On today’s episode, we are joined by Peter Gloor, a Research Scientist at the MIT Center for Collective Intelligence. Peter’s lab at MIT, called the Center for Collective Intelligence, studies how humans and computers work together in ways that were once impossible. He joins us to discuss his work on identifying consumer tribes using deep learning.
Peter started the discourse with some exciting applications of machine learning today, emphasizing how research in the field has developed. The studies he discussed are referenced in the resources section. Going forward, he explained how big data and the adoption of deep learning methods have transformed the world of NLP, using his work as an example.
Peter then focuses on his research and his self-made tool called the tribe finder. The tribe finder model was trained to classify a large array of people online into tribes. This was based on the tweets they put out. He extensively discussed how the tribe finder model scraps tweets and the yardstick for the tribe classifications he used. But without obvious ground truth, it was difficult to evaluate his model performance. Peter explained how he validated the accuracy of his tribe finder model.
Given that people are susceptible to change, the research scientist also discussed how the model accounts for a mindset change from a major player or a new tribe in general. Peter also discussed the practical use cases of his tribe classification model. He discussed the prospect of expanding his data source to other social media platforms as well.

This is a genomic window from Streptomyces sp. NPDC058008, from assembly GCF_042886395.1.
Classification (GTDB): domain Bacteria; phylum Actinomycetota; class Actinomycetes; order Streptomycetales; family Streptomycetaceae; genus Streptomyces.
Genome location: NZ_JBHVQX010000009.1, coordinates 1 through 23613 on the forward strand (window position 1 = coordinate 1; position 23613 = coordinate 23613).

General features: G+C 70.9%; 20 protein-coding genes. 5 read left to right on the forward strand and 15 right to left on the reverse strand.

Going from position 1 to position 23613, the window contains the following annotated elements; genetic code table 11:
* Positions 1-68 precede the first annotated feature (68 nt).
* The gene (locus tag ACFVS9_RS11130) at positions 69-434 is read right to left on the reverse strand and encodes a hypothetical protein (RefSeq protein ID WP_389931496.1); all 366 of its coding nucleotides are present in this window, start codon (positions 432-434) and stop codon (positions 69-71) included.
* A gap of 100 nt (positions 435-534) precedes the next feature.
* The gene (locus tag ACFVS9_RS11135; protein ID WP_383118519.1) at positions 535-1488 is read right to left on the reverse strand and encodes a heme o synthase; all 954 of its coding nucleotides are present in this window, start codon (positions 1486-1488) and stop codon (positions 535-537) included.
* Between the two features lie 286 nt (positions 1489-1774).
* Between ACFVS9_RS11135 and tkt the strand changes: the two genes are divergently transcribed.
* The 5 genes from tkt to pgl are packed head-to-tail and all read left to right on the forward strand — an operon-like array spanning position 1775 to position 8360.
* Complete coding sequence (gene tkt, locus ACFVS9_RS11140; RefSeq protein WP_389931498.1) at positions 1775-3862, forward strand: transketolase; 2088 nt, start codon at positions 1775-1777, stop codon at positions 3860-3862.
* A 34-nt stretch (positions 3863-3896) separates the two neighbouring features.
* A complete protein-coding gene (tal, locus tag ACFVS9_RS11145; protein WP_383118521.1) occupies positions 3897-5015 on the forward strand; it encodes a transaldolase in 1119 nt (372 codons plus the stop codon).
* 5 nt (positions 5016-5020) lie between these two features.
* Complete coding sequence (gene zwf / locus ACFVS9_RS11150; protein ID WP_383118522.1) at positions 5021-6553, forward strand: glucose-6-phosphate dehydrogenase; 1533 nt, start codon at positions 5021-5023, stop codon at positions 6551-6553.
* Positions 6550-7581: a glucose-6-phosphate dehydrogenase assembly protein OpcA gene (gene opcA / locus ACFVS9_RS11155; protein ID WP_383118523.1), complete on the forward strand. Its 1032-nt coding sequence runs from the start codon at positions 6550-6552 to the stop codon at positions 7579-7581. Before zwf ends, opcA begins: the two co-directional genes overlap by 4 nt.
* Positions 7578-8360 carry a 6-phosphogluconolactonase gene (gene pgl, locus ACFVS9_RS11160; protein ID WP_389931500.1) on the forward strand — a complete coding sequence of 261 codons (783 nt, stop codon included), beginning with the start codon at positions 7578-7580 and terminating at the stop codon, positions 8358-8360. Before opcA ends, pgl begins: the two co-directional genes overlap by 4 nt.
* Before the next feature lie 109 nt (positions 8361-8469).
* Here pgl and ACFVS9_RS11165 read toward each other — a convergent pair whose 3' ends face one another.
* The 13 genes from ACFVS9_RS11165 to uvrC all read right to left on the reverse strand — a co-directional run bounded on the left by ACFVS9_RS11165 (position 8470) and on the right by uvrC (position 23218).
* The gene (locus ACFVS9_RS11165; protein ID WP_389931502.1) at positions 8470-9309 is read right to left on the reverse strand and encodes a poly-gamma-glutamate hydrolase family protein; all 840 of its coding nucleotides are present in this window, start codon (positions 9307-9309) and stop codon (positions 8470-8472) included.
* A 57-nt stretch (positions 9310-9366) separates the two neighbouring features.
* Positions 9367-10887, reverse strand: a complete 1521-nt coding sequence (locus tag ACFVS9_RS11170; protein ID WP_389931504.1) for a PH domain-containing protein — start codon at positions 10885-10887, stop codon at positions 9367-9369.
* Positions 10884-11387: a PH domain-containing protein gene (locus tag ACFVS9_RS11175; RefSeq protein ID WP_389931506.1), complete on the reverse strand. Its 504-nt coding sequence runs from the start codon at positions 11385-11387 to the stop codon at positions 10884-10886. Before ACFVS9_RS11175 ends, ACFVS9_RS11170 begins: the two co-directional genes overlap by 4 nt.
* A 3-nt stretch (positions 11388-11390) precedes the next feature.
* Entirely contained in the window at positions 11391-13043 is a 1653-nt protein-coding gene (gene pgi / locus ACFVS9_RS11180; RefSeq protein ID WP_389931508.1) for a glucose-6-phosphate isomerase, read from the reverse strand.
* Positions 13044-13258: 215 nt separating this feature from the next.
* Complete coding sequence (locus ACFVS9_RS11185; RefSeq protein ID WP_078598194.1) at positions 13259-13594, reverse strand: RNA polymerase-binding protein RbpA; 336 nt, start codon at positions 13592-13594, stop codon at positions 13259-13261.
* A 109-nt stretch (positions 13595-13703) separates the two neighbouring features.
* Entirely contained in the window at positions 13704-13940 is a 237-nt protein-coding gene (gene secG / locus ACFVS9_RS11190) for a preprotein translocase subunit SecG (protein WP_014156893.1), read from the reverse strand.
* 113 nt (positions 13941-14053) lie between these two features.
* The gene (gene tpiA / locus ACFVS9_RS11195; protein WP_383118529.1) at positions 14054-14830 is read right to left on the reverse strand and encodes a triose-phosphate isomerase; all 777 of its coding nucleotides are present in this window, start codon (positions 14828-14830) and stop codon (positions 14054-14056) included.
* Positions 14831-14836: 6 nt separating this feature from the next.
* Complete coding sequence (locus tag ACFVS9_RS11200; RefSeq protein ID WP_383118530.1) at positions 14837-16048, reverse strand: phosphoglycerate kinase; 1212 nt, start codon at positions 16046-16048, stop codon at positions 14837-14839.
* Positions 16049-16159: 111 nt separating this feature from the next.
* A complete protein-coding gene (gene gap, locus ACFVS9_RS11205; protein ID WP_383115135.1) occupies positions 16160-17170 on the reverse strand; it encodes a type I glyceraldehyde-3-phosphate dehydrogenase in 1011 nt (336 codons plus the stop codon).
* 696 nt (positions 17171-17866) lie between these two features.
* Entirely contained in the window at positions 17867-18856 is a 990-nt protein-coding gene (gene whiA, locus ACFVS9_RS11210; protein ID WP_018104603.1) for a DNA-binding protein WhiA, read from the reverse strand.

Peter then spoke about ways the technology can be further advanced in the future. He touched on privacy concerns and how the model ensures to not infringe on people’s privacy. He wrapped up talking about Galaxy Advisors and what they do. You can check out his upcoming Happy Metrics book which teaches how to use the Galaxy Advisors platform. The book would be published in October and can be gotten here.
Peter A. Gloor is a Research Scientist at the Center for Collective Intelligence at MIT’s Sloan School of Management where he leads a project exploring Collaborative Innovation Networks (COIN). He is also Founder and Chief Creative Officer of software company galaxyadvisors where he puts his academic insights to practical use, helping clients to coolhunt by analyzing social networking patterns on the Internet – spot the next big thing by finding the trendsetters, and to coolfarm – increase organizational happiness, creativity and performance through workforce analytics.
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